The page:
To have Polish ancestors doesn't make you a Pole.
Over here, it appears that if you are second-generation, you stop being <insert ethnicity here>, but only if you are white.
If, for example, you are Pakistani, then you're still a "Paki" even after three or four generations.
Unless you're a sportsman, of course :D
If you run the local corner shop and speak with an "accent", then you get called a "Paki shop owner", but if you're an "Asian" boxer from Bolton, you get called "British" even if you wave both the Pakistani and Union flags after winning a fight. There's clearly a degree of hypocrisy within UK society ;)
But it could be worse - my sister only calls herself Polish if she gets passed over for promotion at work, and tries to plan an ethnic "race card" - it's hilarious to hear about it, because the rest of the time she talks about how "east Europeans" should "**** off back home and stop taking all the benefits"! :D Needless to say, she speaks no Polish.
I, on the other hand, have spoken excellent Polish all my life, married a 2nd generation Pole in a Polish church, and have been in several other relationships with Polish women (one actually from Poland, who spoke virtually no English), totalling around 13-14 years.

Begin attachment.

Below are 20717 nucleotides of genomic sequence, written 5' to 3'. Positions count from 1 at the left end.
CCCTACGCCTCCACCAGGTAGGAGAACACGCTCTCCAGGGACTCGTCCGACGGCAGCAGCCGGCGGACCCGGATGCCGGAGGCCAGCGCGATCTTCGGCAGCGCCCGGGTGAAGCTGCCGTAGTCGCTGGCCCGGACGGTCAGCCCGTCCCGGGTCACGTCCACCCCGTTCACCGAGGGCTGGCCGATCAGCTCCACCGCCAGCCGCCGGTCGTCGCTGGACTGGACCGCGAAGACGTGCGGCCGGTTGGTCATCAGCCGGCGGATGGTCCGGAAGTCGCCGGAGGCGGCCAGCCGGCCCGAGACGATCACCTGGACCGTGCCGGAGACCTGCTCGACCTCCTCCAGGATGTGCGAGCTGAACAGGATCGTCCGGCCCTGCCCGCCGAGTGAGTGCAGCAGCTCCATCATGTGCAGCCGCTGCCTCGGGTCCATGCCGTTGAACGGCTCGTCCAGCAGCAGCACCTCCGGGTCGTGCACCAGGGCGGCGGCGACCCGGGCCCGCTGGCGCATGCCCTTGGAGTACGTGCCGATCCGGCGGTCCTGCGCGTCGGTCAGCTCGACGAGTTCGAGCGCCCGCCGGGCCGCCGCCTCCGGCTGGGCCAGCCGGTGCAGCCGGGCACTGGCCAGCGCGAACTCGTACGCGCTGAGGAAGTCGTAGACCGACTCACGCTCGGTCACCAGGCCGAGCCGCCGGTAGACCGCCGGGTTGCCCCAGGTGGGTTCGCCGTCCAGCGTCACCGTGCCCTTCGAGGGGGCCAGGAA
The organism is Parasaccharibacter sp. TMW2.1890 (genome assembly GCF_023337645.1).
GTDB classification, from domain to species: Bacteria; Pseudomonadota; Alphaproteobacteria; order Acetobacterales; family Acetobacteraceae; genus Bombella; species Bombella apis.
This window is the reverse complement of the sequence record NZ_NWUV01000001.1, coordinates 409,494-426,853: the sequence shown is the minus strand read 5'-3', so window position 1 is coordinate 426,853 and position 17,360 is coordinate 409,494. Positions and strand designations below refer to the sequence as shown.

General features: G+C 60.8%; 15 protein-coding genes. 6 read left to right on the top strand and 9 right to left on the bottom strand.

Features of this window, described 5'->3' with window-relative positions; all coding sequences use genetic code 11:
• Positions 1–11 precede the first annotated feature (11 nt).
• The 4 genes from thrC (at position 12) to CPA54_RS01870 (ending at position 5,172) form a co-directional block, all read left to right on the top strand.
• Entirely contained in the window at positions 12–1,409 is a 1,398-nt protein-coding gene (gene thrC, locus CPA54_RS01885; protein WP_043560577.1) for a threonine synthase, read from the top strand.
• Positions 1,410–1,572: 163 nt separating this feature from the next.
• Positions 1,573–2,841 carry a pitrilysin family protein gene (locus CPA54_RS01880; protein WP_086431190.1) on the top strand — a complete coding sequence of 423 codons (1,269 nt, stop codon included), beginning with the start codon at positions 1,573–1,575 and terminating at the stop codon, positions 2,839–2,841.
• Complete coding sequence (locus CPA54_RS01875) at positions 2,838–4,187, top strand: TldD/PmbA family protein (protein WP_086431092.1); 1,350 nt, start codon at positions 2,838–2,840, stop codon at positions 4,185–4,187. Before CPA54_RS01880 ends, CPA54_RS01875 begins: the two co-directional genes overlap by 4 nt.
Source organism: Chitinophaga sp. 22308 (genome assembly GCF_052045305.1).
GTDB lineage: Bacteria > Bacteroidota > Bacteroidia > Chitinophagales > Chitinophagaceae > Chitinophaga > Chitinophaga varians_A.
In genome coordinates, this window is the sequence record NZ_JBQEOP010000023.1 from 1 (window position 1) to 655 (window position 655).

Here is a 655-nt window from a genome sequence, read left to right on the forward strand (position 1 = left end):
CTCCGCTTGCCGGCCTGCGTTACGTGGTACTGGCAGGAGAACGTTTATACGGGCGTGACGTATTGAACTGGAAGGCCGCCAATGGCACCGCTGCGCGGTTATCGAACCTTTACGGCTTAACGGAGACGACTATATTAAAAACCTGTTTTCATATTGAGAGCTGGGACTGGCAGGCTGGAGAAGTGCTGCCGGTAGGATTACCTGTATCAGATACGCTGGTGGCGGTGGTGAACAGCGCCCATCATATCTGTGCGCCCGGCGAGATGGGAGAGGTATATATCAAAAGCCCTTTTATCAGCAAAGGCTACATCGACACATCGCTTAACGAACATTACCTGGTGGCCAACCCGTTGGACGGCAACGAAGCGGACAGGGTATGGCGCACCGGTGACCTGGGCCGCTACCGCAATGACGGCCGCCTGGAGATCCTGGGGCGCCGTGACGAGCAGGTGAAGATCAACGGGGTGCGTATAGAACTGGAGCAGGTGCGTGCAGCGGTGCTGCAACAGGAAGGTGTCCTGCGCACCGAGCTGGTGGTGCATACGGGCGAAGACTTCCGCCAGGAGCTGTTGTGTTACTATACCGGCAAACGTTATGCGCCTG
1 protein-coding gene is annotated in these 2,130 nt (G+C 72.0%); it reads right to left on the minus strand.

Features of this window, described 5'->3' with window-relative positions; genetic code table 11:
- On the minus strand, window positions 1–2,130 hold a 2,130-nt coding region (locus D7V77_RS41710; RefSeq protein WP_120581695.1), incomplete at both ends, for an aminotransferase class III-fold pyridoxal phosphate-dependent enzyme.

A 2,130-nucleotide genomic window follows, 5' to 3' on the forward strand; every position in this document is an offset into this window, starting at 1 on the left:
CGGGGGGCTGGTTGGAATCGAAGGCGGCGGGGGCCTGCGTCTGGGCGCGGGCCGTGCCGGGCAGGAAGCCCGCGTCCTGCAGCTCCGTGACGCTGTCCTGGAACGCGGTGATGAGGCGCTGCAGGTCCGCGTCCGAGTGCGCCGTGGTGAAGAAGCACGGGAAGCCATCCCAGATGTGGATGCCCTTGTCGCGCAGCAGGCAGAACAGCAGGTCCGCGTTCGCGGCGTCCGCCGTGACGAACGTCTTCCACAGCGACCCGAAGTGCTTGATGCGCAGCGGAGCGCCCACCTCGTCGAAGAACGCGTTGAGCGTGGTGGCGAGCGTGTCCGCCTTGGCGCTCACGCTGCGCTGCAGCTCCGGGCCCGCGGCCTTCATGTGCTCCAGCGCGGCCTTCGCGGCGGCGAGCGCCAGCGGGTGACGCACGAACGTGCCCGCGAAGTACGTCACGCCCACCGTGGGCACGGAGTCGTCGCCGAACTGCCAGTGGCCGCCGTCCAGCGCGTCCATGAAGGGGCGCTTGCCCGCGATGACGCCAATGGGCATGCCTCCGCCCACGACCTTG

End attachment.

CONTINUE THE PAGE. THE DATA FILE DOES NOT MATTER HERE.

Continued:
I have minimal contact with non-family Poles now though, because I don't like the attitude of most of those who have come over since 2004 (there is a degree of "generation gap" here, but it goes beyond that - but that's beyond the scope of this post, and I'm not willing to elaborate for personal reasons).
So I would say that I'm entitled to call myself Polish, but unlike some
(bold text for the benefit of p3undone ;) ) of the Pol-Ams on here, I never mention it unless someone else does, or someone sees my surname and comments on it.
I can guarantee that you would never, ever see me driving around with some "Yeehaa! Damn right I'm Polish!!" car sticker like some Poland-avoiding, non-Polish speaking Polish-American probably would.